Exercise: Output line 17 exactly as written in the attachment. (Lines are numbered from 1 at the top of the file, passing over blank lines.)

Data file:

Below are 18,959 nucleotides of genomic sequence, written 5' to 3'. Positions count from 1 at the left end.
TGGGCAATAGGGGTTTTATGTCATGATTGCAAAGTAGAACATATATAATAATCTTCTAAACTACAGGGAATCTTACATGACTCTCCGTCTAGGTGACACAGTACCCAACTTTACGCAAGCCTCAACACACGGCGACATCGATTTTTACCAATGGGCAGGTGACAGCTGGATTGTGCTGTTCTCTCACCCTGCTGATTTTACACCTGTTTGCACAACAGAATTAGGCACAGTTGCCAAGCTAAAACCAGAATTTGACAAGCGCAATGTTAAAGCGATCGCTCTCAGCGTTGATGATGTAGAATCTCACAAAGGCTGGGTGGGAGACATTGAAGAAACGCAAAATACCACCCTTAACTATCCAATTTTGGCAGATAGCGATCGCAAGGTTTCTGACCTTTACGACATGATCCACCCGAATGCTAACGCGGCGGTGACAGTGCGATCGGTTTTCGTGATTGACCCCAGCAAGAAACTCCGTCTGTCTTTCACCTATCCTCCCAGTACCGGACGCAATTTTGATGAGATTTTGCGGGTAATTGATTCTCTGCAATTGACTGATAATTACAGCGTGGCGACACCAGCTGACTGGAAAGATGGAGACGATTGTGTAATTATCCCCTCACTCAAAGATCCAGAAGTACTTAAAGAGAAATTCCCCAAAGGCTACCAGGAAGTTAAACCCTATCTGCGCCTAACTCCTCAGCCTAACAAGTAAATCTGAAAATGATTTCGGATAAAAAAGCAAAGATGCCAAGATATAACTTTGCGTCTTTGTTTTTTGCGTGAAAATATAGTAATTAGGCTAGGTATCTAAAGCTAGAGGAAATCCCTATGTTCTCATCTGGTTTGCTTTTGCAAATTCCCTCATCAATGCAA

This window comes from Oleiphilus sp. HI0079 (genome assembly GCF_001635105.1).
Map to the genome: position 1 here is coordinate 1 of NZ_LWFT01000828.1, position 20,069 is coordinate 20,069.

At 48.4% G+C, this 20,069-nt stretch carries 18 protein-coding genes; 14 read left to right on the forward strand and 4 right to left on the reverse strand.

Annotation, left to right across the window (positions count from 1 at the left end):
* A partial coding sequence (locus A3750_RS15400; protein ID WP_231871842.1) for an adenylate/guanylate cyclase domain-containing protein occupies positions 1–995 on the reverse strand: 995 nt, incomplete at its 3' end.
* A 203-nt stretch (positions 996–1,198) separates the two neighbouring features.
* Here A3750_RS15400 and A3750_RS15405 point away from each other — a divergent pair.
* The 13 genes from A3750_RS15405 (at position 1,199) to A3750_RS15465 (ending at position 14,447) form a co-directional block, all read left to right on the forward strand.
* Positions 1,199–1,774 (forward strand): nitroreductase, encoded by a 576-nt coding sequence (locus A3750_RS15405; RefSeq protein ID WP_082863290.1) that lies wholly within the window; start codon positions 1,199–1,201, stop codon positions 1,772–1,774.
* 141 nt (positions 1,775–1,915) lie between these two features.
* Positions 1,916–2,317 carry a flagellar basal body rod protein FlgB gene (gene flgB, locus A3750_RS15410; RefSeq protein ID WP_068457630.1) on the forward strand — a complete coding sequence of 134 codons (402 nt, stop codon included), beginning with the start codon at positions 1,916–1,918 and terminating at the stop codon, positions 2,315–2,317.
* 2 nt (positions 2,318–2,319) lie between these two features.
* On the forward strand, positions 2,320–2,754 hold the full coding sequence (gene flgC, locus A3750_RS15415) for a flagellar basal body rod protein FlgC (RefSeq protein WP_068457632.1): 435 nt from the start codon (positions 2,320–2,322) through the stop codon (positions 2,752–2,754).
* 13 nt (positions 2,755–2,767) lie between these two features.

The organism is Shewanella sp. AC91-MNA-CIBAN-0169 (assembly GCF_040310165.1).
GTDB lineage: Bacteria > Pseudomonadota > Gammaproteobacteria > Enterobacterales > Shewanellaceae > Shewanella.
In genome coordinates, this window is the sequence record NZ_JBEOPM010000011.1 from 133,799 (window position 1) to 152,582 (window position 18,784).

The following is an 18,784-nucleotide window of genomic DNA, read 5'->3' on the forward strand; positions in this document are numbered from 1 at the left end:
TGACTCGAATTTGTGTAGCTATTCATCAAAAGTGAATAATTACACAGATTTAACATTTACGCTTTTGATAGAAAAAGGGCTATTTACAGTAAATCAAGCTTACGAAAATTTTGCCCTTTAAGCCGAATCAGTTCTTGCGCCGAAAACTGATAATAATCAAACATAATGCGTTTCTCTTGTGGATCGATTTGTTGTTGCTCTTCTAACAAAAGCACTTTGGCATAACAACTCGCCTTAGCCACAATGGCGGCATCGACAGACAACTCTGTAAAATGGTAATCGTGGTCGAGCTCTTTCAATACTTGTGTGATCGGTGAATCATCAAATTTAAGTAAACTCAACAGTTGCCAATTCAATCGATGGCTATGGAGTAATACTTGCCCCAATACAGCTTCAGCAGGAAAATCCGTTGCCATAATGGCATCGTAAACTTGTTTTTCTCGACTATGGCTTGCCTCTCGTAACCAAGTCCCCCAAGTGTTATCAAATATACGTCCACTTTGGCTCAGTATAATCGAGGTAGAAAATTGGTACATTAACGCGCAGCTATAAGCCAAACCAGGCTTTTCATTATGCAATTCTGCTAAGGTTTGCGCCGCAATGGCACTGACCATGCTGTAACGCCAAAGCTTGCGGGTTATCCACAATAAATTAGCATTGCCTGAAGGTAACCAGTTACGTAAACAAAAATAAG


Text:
The organism is Shewanella sp. AC91-MNA-CIBAN-0169 (assembly GCF_040310165.1).